All oval diamonds in our diamond search engine have the length to width listed. This ratio, which is simply the length divided by the width, determines how skinny or wide the oval diamond is. The larger the length to width ratio means the diamond is much longer than it is wide (a tall and skinny oval diamond). The smaller the length to width ratio means the length isn’t that much greater than it’s width (a wider and more rounded oval diamond). Our personal favorite range for oval diamonds is 1.35-1.50.




Our Hand Selected Oval Diamonds

Below are hand picked oval diamonds by our gemologist and Krish, Do Amore’s founder and CEO who proposed with an oval diamond and is obsessed with them. All of these stones were hand picked overall beauty, quality, as well as value and bang for the buck! They are all ideally cut stones, with limited bow-tie, 100% eye clean, and offer great dimensions for the carat weight.

Settings that Pair Well with Oval Diamonds

Oval diamonds pair well with many rings, however, their unique shape means they don’t flow well with every ring design. The below rings are our favorite oval diamond engagement rings that would be at the top of our list if purchasing an oval diamond. These oval engagement rings are available in all metals, including 14k white gold, yellow gold, rose gold, palladium, and platinum.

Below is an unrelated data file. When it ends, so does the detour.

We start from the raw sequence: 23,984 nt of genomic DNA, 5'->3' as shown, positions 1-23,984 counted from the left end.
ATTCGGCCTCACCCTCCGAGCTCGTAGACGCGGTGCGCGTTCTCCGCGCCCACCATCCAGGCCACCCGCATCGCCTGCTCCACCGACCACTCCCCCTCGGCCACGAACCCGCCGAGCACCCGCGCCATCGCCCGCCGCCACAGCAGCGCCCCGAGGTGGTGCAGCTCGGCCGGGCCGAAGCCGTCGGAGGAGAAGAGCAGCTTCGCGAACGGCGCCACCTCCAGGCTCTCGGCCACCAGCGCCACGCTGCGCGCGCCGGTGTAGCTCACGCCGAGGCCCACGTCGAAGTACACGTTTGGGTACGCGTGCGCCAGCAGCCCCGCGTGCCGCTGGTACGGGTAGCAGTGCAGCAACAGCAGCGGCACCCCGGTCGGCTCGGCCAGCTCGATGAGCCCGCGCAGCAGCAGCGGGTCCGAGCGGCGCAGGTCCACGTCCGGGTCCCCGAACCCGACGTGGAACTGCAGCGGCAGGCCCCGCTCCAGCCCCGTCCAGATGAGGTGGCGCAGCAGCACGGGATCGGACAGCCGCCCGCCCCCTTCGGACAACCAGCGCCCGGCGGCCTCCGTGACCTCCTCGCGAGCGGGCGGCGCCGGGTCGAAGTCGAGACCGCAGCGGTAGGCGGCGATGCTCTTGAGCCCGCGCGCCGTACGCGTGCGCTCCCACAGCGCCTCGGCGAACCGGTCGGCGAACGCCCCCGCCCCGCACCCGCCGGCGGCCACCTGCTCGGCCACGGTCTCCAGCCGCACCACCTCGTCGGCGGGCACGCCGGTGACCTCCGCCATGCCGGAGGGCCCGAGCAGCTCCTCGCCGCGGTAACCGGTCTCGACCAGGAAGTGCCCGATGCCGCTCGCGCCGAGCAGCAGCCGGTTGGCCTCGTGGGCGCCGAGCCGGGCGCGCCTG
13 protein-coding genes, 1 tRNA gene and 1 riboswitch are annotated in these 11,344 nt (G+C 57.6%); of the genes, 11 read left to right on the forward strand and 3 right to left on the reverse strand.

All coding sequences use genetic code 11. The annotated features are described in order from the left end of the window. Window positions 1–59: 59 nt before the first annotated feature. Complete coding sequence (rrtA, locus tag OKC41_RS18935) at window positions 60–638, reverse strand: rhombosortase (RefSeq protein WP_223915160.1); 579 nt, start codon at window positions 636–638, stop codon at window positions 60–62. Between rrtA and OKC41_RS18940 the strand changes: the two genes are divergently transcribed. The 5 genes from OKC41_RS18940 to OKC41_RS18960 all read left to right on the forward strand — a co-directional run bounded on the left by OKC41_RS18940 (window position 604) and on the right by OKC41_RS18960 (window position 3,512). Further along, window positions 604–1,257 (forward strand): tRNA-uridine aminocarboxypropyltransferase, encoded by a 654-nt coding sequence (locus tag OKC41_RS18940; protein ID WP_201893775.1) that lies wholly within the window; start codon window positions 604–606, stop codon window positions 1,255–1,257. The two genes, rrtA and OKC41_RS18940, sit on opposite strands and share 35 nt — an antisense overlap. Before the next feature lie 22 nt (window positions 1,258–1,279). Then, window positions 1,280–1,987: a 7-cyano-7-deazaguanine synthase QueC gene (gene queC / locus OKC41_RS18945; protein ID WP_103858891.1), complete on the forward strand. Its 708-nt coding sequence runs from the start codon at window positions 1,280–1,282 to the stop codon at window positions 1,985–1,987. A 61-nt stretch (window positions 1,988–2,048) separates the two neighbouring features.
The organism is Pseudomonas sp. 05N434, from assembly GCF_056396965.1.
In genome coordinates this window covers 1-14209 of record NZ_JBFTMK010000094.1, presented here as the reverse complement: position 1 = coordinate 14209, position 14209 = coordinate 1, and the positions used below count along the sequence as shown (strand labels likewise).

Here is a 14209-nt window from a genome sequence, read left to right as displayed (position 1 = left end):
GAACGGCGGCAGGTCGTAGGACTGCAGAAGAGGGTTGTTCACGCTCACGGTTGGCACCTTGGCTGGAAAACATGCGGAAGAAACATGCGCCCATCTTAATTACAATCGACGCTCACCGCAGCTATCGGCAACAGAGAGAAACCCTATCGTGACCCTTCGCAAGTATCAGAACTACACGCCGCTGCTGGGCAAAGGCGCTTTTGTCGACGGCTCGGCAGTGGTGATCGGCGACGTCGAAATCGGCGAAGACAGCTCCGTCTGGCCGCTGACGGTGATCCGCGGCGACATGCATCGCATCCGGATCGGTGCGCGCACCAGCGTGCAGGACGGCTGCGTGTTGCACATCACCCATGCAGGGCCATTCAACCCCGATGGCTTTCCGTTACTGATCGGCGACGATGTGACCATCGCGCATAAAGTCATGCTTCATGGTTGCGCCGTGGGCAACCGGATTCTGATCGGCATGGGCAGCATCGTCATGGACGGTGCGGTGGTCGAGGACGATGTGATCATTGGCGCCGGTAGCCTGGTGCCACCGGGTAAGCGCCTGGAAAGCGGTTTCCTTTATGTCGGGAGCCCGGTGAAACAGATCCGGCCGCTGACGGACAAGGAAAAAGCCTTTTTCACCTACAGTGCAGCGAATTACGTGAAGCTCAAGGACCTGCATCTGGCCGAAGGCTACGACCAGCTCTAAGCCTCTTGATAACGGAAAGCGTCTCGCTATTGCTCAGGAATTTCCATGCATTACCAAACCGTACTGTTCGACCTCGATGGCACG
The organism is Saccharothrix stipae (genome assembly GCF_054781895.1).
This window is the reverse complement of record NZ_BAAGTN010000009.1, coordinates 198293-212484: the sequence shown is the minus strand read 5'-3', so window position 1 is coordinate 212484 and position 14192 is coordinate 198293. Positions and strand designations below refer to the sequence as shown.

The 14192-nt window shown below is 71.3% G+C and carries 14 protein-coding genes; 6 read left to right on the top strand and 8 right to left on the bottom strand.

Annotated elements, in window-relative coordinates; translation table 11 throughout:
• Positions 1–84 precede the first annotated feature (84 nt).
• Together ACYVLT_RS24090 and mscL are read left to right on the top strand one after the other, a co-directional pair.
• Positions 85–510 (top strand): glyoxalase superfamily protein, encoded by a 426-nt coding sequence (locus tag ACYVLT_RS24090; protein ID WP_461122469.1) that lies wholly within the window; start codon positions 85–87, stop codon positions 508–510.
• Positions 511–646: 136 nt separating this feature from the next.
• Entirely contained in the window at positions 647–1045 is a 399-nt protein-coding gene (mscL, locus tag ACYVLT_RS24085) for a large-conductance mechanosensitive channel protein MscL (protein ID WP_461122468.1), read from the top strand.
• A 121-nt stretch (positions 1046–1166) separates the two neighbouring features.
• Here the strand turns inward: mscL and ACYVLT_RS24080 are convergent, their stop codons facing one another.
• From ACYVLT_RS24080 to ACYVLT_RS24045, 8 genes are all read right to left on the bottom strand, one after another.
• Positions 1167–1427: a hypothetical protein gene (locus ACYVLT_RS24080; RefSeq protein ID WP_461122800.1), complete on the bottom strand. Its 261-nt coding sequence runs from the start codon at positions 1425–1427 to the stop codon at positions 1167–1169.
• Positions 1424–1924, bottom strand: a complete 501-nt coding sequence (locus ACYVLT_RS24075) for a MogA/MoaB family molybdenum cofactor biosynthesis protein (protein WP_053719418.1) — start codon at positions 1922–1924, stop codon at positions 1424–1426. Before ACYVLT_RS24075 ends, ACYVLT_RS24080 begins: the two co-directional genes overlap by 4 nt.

Money Tips

When looking for an oval cut diamond, make sure to always try to maximize measurements within your ideally cut diamond. For example, you can have a 1.0 carat oval diamond with the measurements 7.2 x 5.0 mm that is ideally cut. But there could also be a 0.98 carat oval diamond with measurements 7.3 x 5.2 mm that is just as ideally cut that is probably cheaper. If all else were equal, the second option may be a better option. All diamonds in our “hand selected” stone section above have had their dimensions reviewed to make sure they were being maximized within the ideal cut parameters.

3 Things to Ask Your Jeweler

  • 01.

    Photo & Video

    Always ask the jeweler you are buying from for a detailed picture or video of the oval diamond, like this one.

  • 02.

    Inspect It

    Ask the jeweler to have a gemologist pull the diamond and actually visually inspect it.

  • 03.

    Measure It

    Make sure your diamond’s measurements are maximized within your carat size.

Other Ring Resources

See our in-depth educational guides, which were made to give practical advice with every aspect of your ring.

Gold Palladium & Platinum







Gold Palladium & Platinum